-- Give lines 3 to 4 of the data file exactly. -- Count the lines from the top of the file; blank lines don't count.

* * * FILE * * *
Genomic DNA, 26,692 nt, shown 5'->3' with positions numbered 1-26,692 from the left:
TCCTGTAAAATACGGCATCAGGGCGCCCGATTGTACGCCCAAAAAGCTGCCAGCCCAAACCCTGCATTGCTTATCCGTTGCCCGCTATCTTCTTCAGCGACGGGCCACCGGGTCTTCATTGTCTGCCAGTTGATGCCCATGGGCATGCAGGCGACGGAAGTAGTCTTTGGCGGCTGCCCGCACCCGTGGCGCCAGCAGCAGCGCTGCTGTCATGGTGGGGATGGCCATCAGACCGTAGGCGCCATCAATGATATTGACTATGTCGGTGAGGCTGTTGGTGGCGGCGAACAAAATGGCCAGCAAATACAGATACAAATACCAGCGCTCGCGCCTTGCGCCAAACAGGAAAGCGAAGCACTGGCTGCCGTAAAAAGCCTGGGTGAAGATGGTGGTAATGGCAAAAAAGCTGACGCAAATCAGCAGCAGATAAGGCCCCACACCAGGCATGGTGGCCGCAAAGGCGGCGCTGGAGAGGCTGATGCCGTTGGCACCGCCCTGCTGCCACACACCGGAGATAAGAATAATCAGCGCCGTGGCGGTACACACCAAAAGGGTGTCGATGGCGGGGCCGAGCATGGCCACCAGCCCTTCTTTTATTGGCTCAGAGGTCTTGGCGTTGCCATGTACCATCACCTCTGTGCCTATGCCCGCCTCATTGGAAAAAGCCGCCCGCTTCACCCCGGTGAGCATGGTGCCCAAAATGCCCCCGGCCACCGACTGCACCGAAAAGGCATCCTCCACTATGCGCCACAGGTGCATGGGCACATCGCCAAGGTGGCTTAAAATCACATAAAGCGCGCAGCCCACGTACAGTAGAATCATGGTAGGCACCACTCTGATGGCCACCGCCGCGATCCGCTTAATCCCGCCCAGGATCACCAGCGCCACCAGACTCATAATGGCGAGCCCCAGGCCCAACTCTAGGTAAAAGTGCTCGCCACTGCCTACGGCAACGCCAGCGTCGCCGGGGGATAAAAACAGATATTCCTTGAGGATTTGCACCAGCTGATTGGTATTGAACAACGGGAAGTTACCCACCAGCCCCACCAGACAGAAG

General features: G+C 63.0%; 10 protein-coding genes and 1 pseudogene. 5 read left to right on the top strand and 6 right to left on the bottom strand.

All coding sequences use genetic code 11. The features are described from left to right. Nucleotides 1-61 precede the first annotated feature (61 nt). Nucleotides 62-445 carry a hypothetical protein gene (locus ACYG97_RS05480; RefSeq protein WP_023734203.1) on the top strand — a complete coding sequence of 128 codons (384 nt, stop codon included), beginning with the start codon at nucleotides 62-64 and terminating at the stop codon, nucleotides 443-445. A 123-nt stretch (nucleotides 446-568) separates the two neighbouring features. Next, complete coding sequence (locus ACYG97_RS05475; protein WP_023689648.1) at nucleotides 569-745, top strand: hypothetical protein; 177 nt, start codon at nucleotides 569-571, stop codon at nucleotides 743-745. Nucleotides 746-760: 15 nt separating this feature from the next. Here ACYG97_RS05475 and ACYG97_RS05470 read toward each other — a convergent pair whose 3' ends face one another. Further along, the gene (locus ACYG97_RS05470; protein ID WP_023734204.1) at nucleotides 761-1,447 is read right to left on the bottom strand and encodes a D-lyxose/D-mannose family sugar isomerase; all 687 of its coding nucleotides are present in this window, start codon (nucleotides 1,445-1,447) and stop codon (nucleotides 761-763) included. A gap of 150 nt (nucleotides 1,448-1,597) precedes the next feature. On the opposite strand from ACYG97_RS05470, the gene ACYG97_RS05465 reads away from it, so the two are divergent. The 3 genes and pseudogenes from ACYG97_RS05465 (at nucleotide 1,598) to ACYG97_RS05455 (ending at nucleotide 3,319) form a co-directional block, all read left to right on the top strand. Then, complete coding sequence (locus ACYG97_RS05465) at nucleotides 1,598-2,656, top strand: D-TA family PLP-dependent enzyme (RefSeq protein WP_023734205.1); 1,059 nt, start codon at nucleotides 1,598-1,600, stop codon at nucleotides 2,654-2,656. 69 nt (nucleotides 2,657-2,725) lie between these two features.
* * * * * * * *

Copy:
General features: G+C 63.0%; 10 protein-coding genes and 1 pseudogene. 5 read left to right on the top strand and 6 right to left on the bottom strand.

All coding sequences use genetic code 11. The features are described from left to right. Nucleotides 1-61 precede the first annotated feature (61 nt). Nucleotides 62-445 carry a hypothetical protein gene (locus ACYG97_RS05480; RefSeq protein WP_023734203.1) on the top strand — a complete coding sequence of 128 codons (384 nt, stop codon included), beginning with the start codon at nucleotides 62-64 and terminating at the stop codon, nucleotides 443-445. A 123-nt stretch (nucleotides 446-568) separates the two neighbouring features. Next, complete coding sequence (locus ACYG97_RS05475; protein WP_023689648.1) at nucleotides 569-745, top strand: hypothetical protein; 177 nt, start codon at nucleotides 569-571, stop codon at nucleotides 743-745. Nucleotides 746-760: 15 nt separating this feature from the next. Here ACYG97_RS05475 and ACYG97_RS05470 read toward each other — a convergent pair whose 3' ends face one another. Further along, the gene (locus ACYG97_RS05470; protein ID WP_023734204.1) at nucleotides 761-1,447 is read right to left on the bottom strand and encodes a D-lyxose/D-mannose family sugar isomerase; all 687 of its coding nucleotides are present in this window, start codon (nucleotides 1,445-1,447) and stop codon (nucleotides 761-763) included. A gap of 150 nt (nucleotides 1,448-1,597) precedes the next feature. On the opposite strand from ACYG97_RS05470, the gene ACYG97_RS05465 reads away from it, so the two are divergent. The 3 genes and pseudogenes from ACYG97_RS05465 (at nucleotide 1,598) to ACYG97_RS05455 (ending at nucleotide 3,319) form a co-directional block, all read left to right on the top strand. Then, complete coding sequence (locus ACYG97_RS05465) at nucleotides 1,598-2,656, top strand: D-TA family PLP-dependent enzyme (RefSeq protein WP_023734205.1); 1,059 nt, start codon at nucleotides 1,598-1,600, stop codon at nucleotides 2,654-2,656. 69 nt (nucleotides 2,657-2,725) lie between these two features.